Not Just the Ticket — #38, Lush, April 12, 1992

Lush, the Palace

Then-current album: Spooky

Opening act: the Flaming Lips

Back of ticket ad: Fox Photo, eternally hoping against hope.

I sure bought this ticket late, only ten days before the show. I think it was because I wasn’t sure about my schedule on the day, about which more in a sec.

But it was because of my schedule that I sadly missed the openers. There’s a regret.

I’ve talked about Lush before in this series so by now I was a bit of a veteran — this was their third American tour and so I made it three for three. Meantime, by this point they would have had to have been announced as the opening band for that year’s Lollapalooza, so I knew I was going to catch them again at some point. But did I want to see them play a good sized venue headlining for an album I was playing to death at that point? Oh hell yes.

As a quick digression, Lush are definitely getting some new appreciation these days — just the other day the Quietus had a very fine story celebrating their twentieth anniversary, even though of course the band’s existence ended years ago after the utterly tragic suicide of their drummer Chris Acland. The story is more aimed at a UK audience than here, because the core argument — that Lush deserves a higher profile than it does — is not as relevant over here. That may seem strange given that the band were hardly ever chart blockbusters here but as the article notes, “Lush currently have a strong and loyal fanbase, especially in the States.” It’s perhaps the old story — lauded abroad, can’t get the time of day at home.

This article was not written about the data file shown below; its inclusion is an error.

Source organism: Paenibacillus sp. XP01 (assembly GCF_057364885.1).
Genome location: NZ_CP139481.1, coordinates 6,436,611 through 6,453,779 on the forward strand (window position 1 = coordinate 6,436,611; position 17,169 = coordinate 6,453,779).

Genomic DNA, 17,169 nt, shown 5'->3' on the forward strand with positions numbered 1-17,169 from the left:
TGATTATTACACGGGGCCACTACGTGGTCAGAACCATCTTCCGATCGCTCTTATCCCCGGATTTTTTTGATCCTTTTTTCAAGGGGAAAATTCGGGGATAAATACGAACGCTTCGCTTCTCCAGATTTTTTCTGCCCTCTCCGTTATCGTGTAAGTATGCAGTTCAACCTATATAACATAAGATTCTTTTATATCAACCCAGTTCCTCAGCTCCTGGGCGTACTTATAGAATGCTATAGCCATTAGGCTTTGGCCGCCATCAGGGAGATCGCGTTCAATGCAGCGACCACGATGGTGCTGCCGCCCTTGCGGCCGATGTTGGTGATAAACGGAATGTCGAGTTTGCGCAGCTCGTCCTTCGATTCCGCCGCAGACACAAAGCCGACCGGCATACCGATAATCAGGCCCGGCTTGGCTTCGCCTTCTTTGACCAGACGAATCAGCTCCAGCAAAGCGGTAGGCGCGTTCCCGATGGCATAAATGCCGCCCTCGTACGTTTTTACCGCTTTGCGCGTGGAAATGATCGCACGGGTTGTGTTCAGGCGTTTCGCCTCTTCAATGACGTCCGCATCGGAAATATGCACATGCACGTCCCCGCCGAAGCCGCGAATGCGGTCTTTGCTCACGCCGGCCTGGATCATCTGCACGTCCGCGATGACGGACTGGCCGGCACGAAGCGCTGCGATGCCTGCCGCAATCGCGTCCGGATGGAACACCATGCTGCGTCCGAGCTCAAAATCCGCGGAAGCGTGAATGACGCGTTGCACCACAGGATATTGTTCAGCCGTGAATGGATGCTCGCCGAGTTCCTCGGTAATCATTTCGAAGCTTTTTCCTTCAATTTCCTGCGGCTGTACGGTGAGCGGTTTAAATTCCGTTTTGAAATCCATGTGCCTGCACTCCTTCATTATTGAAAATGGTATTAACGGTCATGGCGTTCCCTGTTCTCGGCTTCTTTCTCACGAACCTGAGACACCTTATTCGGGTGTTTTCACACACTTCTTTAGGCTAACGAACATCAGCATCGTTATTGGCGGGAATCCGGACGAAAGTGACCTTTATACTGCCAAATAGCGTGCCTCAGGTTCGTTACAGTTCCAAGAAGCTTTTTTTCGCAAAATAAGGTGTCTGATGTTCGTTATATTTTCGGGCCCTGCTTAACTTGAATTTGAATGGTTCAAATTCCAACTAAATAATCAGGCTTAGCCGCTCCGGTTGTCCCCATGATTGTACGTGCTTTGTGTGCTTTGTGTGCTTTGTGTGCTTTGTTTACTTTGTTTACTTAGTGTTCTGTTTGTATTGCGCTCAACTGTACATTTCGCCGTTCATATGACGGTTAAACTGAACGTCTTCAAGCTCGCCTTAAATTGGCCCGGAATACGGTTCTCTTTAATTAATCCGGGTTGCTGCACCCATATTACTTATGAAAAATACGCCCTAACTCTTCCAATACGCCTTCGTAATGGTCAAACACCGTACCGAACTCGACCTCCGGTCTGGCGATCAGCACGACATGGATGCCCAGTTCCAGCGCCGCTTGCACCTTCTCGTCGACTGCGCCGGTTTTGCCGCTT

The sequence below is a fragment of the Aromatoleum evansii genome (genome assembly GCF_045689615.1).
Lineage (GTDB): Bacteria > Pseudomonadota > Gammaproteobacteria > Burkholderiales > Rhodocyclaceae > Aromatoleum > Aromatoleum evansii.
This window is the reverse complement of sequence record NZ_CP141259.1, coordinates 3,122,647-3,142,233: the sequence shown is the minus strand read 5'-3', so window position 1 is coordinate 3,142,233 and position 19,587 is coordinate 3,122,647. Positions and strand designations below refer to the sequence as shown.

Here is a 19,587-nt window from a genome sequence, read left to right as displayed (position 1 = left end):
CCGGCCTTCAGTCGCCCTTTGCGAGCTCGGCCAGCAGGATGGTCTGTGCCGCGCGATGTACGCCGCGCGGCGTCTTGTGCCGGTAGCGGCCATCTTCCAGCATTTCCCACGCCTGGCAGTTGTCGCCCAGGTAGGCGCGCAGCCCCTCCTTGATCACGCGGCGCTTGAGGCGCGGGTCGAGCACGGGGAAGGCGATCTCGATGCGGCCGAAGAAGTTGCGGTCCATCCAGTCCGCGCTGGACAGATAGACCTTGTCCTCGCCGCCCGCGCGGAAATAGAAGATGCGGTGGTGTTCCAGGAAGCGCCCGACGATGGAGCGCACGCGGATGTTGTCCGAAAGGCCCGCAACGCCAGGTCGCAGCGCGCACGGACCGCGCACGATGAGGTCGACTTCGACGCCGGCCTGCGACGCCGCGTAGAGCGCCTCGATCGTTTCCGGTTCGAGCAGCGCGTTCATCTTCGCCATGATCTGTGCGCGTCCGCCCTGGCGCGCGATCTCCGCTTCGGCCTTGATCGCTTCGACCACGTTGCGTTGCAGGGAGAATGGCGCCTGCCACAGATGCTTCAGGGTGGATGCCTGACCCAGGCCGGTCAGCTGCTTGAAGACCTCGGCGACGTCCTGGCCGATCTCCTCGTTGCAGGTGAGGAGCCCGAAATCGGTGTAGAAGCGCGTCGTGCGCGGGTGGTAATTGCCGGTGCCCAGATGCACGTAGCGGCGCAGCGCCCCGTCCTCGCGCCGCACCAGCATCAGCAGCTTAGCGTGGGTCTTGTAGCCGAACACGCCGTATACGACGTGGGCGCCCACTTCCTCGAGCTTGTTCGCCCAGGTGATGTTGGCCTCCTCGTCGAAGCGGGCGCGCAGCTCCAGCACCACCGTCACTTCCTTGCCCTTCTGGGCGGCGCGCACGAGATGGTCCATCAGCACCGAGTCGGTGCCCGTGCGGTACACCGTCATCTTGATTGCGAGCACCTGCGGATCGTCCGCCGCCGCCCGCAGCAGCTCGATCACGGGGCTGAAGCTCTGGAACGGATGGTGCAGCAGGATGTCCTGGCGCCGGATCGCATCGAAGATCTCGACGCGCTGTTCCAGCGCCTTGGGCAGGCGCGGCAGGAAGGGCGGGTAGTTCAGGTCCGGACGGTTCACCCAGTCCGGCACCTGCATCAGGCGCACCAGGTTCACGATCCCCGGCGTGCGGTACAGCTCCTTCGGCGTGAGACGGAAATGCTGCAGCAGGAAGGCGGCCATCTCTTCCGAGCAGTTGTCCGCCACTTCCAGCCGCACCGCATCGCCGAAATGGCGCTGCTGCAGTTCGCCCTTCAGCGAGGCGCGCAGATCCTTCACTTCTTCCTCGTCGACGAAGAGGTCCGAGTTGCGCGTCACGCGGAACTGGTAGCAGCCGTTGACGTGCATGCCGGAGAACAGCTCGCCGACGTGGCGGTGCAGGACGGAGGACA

But better some attention somewhere than none at all nowhere, and in 1992 Lush definitely had that attention. If anything they seemed prime candidates to ride out whatever shoegazing wave they were lumped in with, and at a time where any number of female-led or all-female bands were starting to break out all over the place, their timing seemed especially good. Meanwhile, as noted, Spooky was and remains a great album — Robin Guthrie’s production gave it an unmistakable stamp, certainly, and the ‘isn’t it just the Cocteaus?’ idea was an undercurrent in some criticism, completely inaccurate as it was. I was waiting for that one as much as I was for any album that first half of 1992 and was well rewarded, from the slow build of “Stray” to the final wistful ‘what if’ of “Monochrome,” with plenty of high points in between. (And damn do I still love “For Love” in particular.)